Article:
Ripley Patton (rippatton) wrote,
Ripley Patton
rippatton

Differently-Abled Characters in Speculative Fiction

In my WIP, Ghosthand, the MC, Olivia Black, is born with a rare birth defect known as PSS, or Psyche Sans Soma (Life without flesh). Instead of a flesh and blood right hand, Olivia is born with a mass of ethereal energy emanating from her right wrist.

Making Olivia a differently-abled character was no coincidence.

I grew up with an older brother who was born with cleft lip and palate. I looked up to him. Thought he was an amazing guy. Saw him make the choice in high school not to go in for the final cosmetic surgery because he was tired of spending every school holiday in the hospital under the knife. And it just wasn't that important to him anymore to look exactly like everyone else. And remember, he was in HIGH SCHOOL.

And he is still an amazing guy, with an amazing son who was born with cleft lip and palate. 

Helen Keller said, "The world is full of suffering, but it is also full of overcoming."

I have always found myself drawn to stories with differently-abled characters. One could argue that speculative fiction with its comic book super-abled heroes and heroines is all about taking what society views as a disadvantage and using it to overcome things. And it is.

But here I'd like to focus not on the Magnetos or Wolverines of the story world, but on the characters in speculative fiction who are realistically differently-abled in a fantastically speculative world.  There is something about the juxtaposition of that I find wonderful.

My favorite spec fic differently-abled character by far has to be Miles Vorkosigan from Lois McMaster Bujold's Vorkosigan series. Miles, the MC, in this futuristic sci-fi series, suffers from brittle bone disease. Miles doesn't overcome this through special technology, or some supernatural counter-ability. He overcomes it purely through quick wit, a clever mind, and a undeniable belief in himself.

Below are a list of other spec fic works that include differently-abled characters. I've kept the list to novel length works, as they are easier to find than short works. I am also NOT including stories where the focus is the victimization of the differently-abled.

1. Elizabeth Bear's Hammered (New York: Bantam 2005).
Female protagonist possesses a number of prosthetics in a noir world of military and corporate espionage.

2. Lois McMaster Bujold, Beguilement: The Sharing Knife Volume 1 (New York: EOS, October 2006).
Main male MC has a prosthetic arm.

3. Emma Bull, Falcon (New York: Ace 1989).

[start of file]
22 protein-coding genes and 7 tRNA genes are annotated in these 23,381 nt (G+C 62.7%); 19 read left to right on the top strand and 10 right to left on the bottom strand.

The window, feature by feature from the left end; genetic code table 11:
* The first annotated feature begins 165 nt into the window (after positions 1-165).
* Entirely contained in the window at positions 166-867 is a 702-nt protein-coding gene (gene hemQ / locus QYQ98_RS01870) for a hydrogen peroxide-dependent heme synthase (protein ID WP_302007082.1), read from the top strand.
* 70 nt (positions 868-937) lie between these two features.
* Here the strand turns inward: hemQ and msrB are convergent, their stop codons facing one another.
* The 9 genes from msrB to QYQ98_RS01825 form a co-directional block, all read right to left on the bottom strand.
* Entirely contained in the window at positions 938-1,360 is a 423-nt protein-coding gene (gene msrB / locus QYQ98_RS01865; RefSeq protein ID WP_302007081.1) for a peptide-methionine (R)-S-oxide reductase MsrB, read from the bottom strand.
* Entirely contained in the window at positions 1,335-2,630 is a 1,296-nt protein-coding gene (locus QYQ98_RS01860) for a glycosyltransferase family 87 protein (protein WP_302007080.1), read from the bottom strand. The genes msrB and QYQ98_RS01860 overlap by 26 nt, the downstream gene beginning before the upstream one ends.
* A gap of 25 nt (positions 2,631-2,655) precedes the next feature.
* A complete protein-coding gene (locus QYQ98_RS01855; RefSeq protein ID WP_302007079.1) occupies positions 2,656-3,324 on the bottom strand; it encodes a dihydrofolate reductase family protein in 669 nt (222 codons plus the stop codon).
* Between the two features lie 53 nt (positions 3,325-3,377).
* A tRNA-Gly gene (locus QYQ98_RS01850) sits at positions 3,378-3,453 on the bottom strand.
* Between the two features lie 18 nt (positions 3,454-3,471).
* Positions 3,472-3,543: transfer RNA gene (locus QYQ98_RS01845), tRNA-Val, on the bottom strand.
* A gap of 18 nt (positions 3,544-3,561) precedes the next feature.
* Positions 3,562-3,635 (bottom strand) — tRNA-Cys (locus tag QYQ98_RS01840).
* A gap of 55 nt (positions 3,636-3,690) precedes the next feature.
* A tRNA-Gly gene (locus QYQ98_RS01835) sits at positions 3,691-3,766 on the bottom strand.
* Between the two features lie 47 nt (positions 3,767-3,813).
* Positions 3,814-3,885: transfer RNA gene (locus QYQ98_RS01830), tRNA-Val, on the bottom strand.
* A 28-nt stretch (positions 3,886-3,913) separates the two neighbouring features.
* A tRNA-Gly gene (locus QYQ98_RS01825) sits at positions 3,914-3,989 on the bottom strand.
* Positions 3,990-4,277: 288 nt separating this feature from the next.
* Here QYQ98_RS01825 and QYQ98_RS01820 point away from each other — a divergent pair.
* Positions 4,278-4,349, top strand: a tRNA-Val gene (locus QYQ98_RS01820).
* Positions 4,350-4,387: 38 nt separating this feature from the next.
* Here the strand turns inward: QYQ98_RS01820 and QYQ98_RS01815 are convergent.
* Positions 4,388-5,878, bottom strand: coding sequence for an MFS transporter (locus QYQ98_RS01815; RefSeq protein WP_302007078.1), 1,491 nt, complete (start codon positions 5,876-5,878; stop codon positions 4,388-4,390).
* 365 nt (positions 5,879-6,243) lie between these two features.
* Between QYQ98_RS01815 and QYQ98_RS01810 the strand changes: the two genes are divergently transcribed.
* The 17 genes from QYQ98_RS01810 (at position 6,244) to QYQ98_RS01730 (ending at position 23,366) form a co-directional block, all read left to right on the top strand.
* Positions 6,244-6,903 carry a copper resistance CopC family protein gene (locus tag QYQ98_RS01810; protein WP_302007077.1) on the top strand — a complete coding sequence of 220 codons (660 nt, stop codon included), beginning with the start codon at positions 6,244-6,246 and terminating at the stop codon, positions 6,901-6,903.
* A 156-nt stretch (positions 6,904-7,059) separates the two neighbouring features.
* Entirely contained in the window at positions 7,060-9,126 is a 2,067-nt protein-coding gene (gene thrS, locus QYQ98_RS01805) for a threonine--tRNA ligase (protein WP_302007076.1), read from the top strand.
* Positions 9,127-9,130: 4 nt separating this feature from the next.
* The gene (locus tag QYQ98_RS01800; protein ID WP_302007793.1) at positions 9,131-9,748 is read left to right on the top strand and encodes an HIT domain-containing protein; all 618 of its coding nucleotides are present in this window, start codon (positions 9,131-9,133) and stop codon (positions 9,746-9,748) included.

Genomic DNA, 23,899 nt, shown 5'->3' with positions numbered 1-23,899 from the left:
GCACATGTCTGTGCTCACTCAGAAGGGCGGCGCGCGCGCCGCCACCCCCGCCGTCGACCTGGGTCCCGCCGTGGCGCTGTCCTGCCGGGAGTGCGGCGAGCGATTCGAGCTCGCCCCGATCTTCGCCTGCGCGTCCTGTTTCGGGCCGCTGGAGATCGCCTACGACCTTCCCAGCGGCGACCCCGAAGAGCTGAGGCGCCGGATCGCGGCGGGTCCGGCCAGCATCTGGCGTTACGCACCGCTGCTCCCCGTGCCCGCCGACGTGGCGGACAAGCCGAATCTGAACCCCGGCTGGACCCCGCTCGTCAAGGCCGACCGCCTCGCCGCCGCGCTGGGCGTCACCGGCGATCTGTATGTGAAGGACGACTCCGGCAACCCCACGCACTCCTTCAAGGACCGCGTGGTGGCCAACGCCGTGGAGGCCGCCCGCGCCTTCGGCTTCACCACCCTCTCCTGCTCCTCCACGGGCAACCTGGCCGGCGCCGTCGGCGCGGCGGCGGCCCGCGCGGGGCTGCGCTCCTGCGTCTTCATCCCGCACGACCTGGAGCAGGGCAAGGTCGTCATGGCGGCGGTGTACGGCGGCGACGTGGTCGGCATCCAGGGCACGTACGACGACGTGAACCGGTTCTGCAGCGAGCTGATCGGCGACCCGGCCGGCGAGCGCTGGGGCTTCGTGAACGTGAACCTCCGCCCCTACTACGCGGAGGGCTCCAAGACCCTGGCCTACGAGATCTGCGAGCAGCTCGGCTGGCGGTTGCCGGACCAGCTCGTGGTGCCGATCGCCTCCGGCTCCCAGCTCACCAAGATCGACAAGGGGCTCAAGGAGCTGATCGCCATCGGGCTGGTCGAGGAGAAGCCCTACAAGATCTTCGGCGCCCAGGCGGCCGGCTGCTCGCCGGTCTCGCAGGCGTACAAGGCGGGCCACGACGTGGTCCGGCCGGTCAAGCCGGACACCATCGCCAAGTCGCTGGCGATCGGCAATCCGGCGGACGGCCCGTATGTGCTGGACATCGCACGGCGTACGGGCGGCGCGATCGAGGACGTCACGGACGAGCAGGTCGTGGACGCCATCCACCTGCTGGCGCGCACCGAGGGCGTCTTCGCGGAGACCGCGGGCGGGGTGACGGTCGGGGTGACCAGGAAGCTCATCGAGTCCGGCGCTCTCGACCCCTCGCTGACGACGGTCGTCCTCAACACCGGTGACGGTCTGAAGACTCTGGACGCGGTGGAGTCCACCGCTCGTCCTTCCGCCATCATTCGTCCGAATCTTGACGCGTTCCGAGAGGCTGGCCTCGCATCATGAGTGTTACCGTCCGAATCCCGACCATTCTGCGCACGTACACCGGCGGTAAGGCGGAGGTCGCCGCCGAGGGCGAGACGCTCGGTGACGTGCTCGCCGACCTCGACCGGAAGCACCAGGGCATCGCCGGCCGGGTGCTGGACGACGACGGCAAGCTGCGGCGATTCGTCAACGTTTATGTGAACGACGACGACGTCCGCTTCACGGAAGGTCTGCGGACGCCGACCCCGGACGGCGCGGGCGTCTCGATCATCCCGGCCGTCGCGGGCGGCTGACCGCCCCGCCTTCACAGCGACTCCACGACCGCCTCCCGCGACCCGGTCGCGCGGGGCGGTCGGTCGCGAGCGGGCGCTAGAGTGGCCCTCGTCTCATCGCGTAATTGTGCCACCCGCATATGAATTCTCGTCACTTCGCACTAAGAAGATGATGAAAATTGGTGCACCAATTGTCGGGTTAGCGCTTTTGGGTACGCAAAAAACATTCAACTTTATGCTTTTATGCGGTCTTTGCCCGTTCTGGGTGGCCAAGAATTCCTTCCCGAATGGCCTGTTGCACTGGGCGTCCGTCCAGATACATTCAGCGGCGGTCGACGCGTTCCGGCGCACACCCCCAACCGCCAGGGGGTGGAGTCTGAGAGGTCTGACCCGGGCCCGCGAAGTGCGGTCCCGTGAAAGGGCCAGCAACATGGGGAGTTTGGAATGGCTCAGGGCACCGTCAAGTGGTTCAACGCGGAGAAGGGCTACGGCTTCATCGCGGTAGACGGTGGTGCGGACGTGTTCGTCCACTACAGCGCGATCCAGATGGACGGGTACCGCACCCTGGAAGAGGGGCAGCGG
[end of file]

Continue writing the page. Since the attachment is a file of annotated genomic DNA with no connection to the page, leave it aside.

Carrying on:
A young differently-abled pilot with a gestalt link to his ship helps fight a corrupt government.

4. . A. C. Crispin, Starbridge (Ace 1989) and the rest of The Starbridge series, including Silent Dances and Silent Songs. Deaf characters.

6. Al Davison, The Minotaur's Tale. (Dark Horse Comics 1992). Graphic novel by an artist with spina bifida which uses the myth of the Minotaur to tell the story of a man with multiple disabilities and the disfigured female doctor who becomes involved with him.

7. Elizabeth Moon, The Speed of Dark. (Ballantine, 2003).
Main character is autistic. Themes include non-normativity and the struggle to maintain identity.

If you have any of your own favorites, I'd love to add them to my list, so please share in the comments. I'm happy to see so many women on the list above.

If you are interested in a more comprehensive list which includes short stories, films and even Star Trek episodes addressing differently-abled issues this is a fantastic website.

And what about differently-abled tropes or stereotypes to avoid?

Here are a just a few off the top of my head:

1. Disability as an outward and visible sign of inward evil.
2. Disabled characters either dying or being miraculously cured (see this article, 20 Characters Who Got Their Legs Back), as if there is no in-between, no real life with disability.
3. Disabled characters as Christ-figures, super-crips, or vehicles for pity.
4. Disabled characters with no romance or sex life.
5. Unrealistic extremes, no gradients of disability.  A blind person can't see anything, when in reality many blind people can see shades of light. The only kind of Tourettes is the kind where one blurts out obscenities.
6. The blind seer- a bit overused.

Here's an excellent website on disability tropes to avoid, or think carefully about before using.

Tags: differently-abled characters, the writer's craft
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  • A Writing Spell

    A special thanks to ophelialaughs for reading The Derby and adding a nomination to the Sir Julius Vogel effort. She did this even while in the…

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    ANDREMEDA SPACEWAYS INFLIGHT MAGAZIN Ever heard of this magazine? Well, I have. In fact, they've published two of my stories, including Over…

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